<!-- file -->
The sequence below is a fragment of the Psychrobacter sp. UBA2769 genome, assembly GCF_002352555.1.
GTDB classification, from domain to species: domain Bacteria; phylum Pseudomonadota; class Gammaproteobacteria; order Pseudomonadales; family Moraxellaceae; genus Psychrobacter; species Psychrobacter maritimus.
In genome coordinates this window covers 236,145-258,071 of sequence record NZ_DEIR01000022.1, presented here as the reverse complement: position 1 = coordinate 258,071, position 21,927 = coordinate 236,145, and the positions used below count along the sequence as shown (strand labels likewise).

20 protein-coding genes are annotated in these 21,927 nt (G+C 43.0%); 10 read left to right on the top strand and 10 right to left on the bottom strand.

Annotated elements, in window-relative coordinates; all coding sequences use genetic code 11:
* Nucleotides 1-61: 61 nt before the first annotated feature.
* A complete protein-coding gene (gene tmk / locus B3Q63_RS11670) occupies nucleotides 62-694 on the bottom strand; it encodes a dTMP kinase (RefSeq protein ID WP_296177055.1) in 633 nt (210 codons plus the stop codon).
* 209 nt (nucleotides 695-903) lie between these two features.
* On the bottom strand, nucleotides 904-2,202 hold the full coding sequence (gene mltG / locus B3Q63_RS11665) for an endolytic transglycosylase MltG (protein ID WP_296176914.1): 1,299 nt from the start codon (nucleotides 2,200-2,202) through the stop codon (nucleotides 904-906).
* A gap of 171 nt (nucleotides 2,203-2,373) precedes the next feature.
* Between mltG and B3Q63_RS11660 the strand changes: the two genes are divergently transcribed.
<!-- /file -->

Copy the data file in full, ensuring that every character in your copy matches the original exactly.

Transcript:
The sequence below is a fragment of the Psychrobacter sp. UBA2769 genome, assembly GCF_002352555.1.
GTDB classification, from domain to species: domain Bacteria; phylum Pseudomonadota; class Gammaproteobacteria; order Pseudomonadales; family Moraxellaceae; genus Psychrobacter; species Psychrobacter maritimus.
In genome coordinates this window covers 236,145-258,071 of sequence record NZ_DEIR01000022.1, presented here as the reverse complement: position 1 = coordinate 258,071, position 21,927 = coordinate 236,145, and the positions used below count along the sequence as shown (strand labels likewise).

20 protein-coding genes are annotated in these 21,927 nt (G+C 43.0%); 10 read left to right on the top strand and 10 right to left on the bottom strand.

Annotated elements, in window-relative coordinates; all coding sequences use genetic code 11:
* Nucleotides 1-61: 61 nt before the first annotated feature.
* A complete protein-coding gene (gene tmk / locus B3Q63_RS11670) occupies nucleotides 62-694 on the bottom strand; it encodes a dTMP kinase (RefSeq protein ID WP_296177055.1) in 633 nt (210 codons plus the stop codon).
* 209 nt (nucleotides 695-903) lie between these two features.
* On the bottom strand, nucleotides 904-2,202 hold the full coding sequence (gene mltG / locus B3Q63_RS11665) for an endolytic transglycosylase MltG (protein ID WP_296176914.1): 1,299 nt from the start codon (nucleotides 2,200-2,202) through the stop codon (nucleotides 904-906).
* A gap of 171 nt (nucleotides 2,203-2,373) precedes the next feature.
* Between mltG and B3Q63_RS11660 the strand changes: the two genes are divergently transcribed.